(going to do further research on imdb....)
 
2014-06-04 09:24:16 AM  

plcow: Self-driving cars will change the world of transportation and will probably be the biggest leap in transportation since cars went mainstream.


This.  I cannot wait for robot cars.   They'll be awesome.
 
2014-06-04 09:30:18 AM  

give me doughnuts: Arkanaut: That said the biggest lie of the Jetsons was not the technology, but the idea that we'd all have a 8 hour workweek because we'd all be so productive, and we could spend the rest of our time screwing around... turns out that's not how things work in the real world.


What Buckminster Fuller (1895-1983) said about "earning a living":

"We should do away with the absolutely specious notion that everybody has to earn a living. It is a fact today that one in ten thousand of us can make a technological breakthrough capable of supporting all the rest. The youth of today are absolutely right in recognizing this nonsense of earning a living. We keep inventing jobs because of this false idea that everybody has to be employed at some kind of drudgery because, according to Malthusian Darwinian theory he must justify his right to exist. So we have inspectors of inspectors and people making instruments for inspectors to inspect inspectors. The true business of people should be to go back to school and think about whatever it was they were thinking about before somebody came along and told them they had to earn a living."


That fails on so many levels.  I don't even... nevermind.

Just don't complain when that "one in ten thousand" person controls the other 9,999's lives, has a bigger house, a better car, a jet, a bigger say in the government, a bigger say in what you eat, etc. etc. etc.
 
2014-06-04 09:33:15 AM  

verbaltoxin: We don't want flying cars. Most jerk-offs can't stay in the right lane but to pass. Why the hell would we want them airborne?


Oh, man. You gave me a more horrid though: Airborne rubberneckers. At that point they would probably be a threat to national security and would require being shot down.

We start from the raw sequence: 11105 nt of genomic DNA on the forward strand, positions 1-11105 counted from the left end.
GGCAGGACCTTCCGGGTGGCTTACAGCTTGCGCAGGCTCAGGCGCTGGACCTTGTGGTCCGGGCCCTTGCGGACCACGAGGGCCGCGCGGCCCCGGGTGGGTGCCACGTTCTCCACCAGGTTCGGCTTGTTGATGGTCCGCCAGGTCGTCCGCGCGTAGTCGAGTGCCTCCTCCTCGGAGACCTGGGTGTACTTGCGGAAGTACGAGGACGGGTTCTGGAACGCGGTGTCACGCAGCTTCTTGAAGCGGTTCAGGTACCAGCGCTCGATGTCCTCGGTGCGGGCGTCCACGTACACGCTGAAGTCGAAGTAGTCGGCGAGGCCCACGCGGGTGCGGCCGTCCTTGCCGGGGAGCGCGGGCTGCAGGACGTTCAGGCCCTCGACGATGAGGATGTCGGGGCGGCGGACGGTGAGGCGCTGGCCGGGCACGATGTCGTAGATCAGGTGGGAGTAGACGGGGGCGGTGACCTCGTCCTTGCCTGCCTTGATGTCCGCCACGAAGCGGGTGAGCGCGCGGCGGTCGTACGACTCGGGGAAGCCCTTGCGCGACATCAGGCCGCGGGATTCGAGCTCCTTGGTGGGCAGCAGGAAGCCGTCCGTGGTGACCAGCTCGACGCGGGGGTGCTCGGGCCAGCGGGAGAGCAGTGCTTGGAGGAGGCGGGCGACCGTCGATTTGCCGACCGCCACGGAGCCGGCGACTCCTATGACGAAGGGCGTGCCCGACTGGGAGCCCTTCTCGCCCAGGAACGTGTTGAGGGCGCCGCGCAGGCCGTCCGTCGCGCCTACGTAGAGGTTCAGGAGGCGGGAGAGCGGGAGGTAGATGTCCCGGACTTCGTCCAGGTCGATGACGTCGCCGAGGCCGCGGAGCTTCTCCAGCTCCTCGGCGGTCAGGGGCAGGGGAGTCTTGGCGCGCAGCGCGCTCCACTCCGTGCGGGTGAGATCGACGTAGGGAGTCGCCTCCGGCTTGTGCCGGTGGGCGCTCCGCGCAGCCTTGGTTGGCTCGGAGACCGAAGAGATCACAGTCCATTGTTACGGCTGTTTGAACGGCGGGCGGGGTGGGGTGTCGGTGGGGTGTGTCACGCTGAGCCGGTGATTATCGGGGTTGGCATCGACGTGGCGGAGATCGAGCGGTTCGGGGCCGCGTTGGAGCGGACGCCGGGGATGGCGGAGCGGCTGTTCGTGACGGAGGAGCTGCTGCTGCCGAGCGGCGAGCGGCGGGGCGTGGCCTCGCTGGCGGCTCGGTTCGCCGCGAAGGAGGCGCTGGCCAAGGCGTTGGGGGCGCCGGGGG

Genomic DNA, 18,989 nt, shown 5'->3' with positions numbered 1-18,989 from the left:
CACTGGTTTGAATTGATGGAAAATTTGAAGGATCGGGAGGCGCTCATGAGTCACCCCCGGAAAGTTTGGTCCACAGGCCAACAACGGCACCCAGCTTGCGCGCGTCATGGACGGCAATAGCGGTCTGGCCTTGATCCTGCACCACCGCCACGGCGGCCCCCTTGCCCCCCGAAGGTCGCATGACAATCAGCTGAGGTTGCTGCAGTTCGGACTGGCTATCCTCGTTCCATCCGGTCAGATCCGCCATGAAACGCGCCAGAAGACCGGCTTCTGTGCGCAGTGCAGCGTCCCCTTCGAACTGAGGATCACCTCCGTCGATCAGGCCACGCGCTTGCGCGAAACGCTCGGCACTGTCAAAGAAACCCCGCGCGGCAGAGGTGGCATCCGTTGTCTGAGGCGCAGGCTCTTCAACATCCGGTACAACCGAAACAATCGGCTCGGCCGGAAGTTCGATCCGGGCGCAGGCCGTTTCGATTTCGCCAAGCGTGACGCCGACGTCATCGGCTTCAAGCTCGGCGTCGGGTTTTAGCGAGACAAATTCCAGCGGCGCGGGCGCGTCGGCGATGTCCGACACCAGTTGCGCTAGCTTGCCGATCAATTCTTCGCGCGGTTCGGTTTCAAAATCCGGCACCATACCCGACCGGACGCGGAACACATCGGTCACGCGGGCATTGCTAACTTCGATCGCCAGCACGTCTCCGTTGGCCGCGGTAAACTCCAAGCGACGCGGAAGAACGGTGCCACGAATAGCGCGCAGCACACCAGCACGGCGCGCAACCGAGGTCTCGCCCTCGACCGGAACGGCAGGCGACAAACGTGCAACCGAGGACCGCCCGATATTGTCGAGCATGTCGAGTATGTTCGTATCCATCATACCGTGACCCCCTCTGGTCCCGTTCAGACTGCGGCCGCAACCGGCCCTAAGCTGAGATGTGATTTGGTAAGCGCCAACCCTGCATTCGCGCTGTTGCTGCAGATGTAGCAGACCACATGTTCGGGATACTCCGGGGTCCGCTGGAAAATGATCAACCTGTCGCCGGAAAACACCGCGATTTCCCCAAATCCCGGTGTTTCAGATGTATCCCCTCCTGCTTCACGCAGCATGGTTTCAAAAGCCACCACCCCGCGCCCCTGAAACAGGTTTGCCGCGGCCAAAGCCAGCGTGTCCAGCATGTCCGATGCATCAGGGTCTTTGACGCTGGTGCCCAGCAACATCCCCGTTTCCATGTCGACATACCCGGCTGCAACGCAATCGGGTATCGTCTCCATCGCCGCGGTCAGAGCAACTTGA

2014-06-04 09:35:37 AM  

whidbey: Why should I lament some short-sighted Baby Boomer's vision of what the future was supposed to look like? They didn't try to make that world, they doubled down on the existing one

I think you got the Boomers right and the Jetsons wrong.  The Jetsons are a sitcom of then-present life; from what I've seen the future was merely used as a device for humor.  There's no vision here, not that there needs to be, as that wasn't the point.  It's a portrayal of the future as much as the Flintstones were a portrayal of the past.  It might've shaped its viewers' perception of the future but I doubt that was the goal.
 
2014-06-04 09:55:34 AM  

Hawnkee: verbaltoxin: We don't want flying cars. Most jerk-offs can't stay in the right lane but to pass. Why the hell would we want them airborne?

Oh, man. You gave me a more horrid though: Airborne rubberneckers. At that point they would probably be a threat to national security and would require being shot down.


Or here's one for you... idiots who will drink and drive in three dimensions instead of two.
 
2014-06-04 09:55:54 AM  
"16 Tragic Scifi Calendar Miscalculations"

Wait, I meant "5 Tragic Scifi Calendar Miscalculations and 11 Other Scifi Shows and Movies Set in a Year That Still Hasn't Arrived Yet (But Admittedly Aren't Likely to be Accurate Even Then)"
 
2014-06-04 10:04:02 AM  

give me doughnuts: farkeruk: 1970 - we'd been 300,000 miles from earth.


No one has been 300,000 from Earth.
The farthest humans have gone is about half that.


The distance from the Earth to the moon is 238,900 miles.  Considering that people have orbited around the moon, when they were on the far side of it, 300,000 miles away from Earth is a good estimate.
 
2014-06-04 10:09:25 AM  

starsrift: farkeruk: I tell you what's really jarring in sci-fi movies, though - communication technology.

How so? I mean, the highest bandwidth human communication is voice. So even if you go anime style of wrist-mounted holographic displays or the any-distance 'communicators' of next gen Trek, it's just a damn phone. Sure, telepathy could be a step further, but that's not something that's interesting to portray on the screen.


The point isn't that scifi communication technology doesn't blow past current technology, it's that any communication tech in a scifi setting made before 2000 looks like something you'd currently find a better-working version of in a Happy Meal despite the fact that they have robots walking around that are indistinguishable from humans and get around using teleporters.

The other bit of jarring anachronism is computer technology, like when see an FTL starship being run by a computer that uses spools of magnetic tape.